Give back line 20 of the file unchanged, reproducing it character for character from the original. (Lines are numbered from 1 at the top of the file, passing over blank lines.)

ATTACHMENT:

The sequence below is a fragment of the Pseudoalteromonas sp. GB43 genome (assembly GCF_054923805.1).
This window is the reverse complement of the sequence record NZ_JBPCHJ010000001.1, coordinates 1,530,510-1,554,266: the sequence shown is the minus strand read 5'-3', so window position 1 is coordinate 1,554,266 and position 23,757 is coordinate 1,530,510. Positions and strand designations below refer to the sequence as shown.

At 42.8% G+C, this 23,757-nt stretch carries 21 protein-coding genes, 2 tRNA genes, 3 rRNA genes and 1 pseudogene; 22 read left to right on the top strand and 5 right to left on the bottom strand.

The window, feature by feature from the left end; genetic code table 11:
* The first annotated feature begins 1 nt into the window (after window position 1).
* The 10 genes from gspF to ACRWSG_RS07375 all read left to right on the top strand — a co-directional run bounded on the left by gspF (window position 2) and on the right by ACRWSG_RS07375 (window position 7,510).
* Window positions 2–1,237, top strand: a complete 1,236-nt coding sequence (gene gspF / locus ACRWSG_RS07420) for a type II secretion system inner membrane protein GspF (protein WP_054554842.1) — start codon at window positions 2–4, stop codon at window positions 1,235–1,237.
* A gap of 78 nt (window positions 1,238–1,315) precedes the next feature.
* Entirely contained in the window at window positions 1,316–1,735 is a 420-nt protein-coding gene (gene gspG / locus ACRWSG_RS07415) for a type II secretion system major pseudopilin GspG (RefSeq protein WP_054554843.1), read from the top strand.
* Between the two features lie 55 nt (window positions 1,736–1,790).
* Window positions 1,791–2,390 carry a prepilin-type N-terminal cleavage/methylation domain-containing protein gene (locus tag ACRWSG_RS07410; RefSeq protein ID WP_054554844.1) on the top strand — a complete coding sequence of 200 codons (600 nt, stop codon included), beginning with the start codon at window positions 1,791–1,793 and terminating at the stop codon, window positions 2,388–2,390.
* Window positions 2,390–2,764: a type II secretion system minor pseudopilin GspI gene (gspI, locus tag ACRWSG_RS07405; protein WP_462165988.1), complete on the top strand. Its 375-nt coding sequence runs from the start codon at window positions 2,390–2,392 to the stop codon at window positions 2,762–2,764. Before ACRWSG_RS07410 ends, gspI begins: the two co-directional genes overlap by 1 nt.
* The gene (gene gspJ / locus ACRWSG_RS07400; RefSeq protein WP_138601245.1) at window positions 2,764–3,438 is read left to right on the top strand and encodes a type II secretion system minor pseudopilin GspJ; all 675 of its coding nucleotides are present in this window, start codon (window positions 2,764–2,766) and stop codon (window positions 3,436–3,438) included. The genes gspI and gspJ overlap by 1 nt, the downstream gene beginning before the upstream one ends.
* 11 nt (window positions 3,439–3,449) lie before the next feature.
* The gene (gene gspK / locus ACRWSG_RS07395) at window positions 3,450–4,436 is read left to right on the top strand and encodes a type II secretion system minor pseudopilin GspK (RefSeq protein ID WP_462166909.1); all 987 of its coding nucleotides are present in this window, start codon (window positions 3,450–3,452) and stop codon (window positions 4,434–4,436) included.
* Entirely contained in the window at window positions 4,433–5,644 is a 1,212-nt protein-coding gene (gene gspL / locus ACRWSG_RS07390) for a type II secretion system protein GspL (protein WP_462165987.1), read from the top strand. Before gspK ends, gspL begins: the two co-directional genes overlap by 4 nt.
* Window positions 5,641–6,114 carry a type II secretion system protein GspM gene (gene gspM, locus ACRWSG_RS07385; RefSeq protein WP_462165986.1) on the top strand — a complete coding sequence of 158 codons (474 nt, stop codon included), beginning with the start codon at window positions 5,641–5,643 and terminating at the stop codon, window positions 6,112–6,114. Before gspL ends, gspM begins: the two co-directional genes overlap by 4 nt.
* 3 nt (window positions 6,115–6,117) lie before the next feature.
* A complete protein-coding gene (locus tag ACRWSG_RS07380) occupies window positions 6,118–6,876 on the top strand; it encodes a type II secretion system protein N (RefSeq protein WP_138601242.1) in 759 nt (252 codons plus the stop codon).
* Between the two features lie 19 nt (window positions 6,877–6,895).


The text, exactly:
* Between the two features lie 19 nt (window positions 6,877–6,895).